We’re starting with some information about a couple of upcoming shows in today’s 3D Printing News Briefs, followed by some business and aerospace news. Sinterit is bringing its newly launched material to formnext, while Materialise has announced what products it will be presenting. Registration is now open for AMUG’s 2019 Education and Training Conference. Moving on, Sciaky sold its EBAM and EB Welding System to an aerospace parts manufacturer, while final assembly has been planned for the Airbus Racer, which features a 3D printed conformal heat exchanger. The Idaho Virtualization Lab is a leader when it comes to 3D printing dinosaurs, and the recently released movie First Man used 3D printed models during filming.
Sinterit Launches New PA11 Powder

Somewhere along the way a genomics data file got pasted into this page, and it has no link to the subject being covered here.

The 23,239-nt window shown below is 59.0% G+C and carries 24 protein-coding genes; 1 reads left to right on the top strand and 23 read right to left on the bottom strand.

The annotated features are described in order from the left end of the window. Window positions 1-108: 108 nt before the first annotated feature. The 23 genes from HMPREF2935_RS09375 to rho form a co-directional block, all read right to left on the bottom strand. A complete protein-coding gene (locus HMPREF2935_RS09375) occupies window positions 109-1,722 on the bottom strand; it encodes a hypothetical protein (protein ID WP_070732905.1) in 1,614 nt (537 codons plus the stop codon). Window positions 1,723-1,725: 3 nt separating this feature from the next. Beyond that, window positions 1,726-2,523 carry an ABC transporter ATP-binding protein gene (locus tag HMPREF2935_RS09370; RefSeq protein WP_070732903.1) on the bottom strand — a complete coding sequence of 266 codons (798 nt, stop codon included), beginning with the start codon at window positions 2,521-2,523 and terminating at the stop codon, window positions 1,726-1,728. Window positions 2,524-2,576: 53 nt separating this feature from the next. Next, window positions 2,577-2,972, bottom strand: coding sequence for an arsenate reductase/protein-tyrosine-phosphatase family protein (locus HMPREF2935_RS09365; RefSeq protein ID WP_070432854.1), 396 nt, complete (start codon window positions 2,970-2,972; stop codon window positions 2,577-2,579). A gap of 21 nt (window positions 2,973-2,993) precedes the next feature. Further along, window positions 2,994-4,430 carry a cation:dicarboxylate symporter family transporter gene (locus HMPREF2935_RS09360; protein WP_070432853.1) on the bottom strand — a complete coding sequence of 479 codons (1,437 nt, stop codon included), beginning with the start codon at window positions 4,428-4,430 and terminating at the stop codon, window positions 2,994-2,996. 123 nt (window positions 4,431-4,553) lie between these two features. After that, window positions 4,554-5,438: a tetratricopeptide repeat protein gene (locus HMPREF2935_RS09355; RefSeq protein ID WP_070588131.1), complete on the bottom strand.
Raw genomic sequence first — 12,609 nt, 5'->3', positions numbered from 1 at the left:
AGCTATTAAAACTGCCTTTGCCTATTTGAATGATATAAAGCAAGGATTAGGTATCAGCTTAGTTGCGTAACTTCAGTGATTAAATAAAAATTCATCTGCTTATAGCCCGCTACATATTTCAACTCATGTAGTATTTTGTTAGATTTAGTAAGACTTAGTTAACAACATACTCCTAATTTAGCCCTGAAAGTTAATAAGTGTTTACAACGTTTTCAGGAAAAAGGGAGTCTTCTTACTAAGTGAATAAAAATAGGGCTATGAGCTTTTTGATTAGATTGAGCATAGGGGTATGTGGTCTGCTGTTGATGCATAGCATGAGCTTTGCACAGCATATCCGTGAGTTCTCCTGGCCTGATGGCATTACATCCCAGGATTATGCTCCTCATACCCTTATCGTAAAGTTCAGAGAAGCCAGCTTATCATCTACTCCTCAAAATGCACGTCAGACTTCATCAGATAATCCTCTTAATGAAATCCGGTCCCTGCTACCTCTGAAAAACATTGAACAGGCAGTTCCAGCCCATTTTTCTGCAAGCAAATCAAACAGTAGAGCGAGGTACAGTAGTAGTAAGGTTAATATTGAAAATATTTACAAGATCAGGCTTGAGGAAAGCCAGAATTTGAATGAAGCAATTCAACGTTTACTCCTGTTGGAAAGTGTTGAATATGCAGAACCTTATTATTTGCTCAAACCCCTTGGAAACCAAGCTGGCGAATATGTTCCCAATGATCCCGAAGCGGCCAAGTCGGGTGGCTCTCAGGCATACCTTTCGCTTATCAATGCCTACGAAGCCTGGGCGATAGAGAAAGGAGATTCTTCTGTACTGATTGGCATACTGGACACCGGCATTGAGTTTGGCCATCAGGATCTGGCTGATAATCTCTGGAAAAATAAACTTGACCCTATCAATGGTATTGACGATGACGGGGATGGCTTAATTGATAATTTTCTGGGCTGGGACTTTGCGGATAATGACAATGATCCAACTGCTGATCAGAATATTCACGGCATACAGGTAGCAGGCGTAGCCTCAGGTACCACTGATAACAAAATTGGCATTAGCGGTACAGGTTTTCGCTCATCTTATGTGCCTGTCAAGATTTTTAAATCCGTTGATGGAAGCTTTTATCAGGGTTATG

Desktop SLS 3D printing company Sinterit has launched a new material – PA11 Onyx – which it will be bringing to formnext next month, along with its Lisa and Lisa 2 Pro 3D printers. According to Sinterit, this is first powder that’s ready for use in desktop SLS 3D printers, and it delivers excellent thermal, chemical, and abrasive resistance, along with better flexibility and impact resistance. PA11 Onyx is a high performance, lightweight, polyamide-11 bioplastic produced from plant-based renewable resources. In addition, the material also has high elongation at break, which means that durable finished products, like a military glass case and custom casings, can be opened and closed thousands of times without getting damaged.
“Our clients use a lot of electronic devices, like Raspberry Pi, that need a proper, individually made housing that can endure in unfriendly conditions. They are looking for durable materials but also require some elasticity and high-temperature resistance,” said Sinterit Co-Founder Konrad Glowacki. “PA11 Onyx delivers that.”
Come visit Sinterit at booth G41 in Hall 3.1 at formnext, November 13-16, to see its 3D printers and newly launched powders, which also include Flexa Black and Flexa Grey TPU materials.
Materialise Announces formnext Product Introductions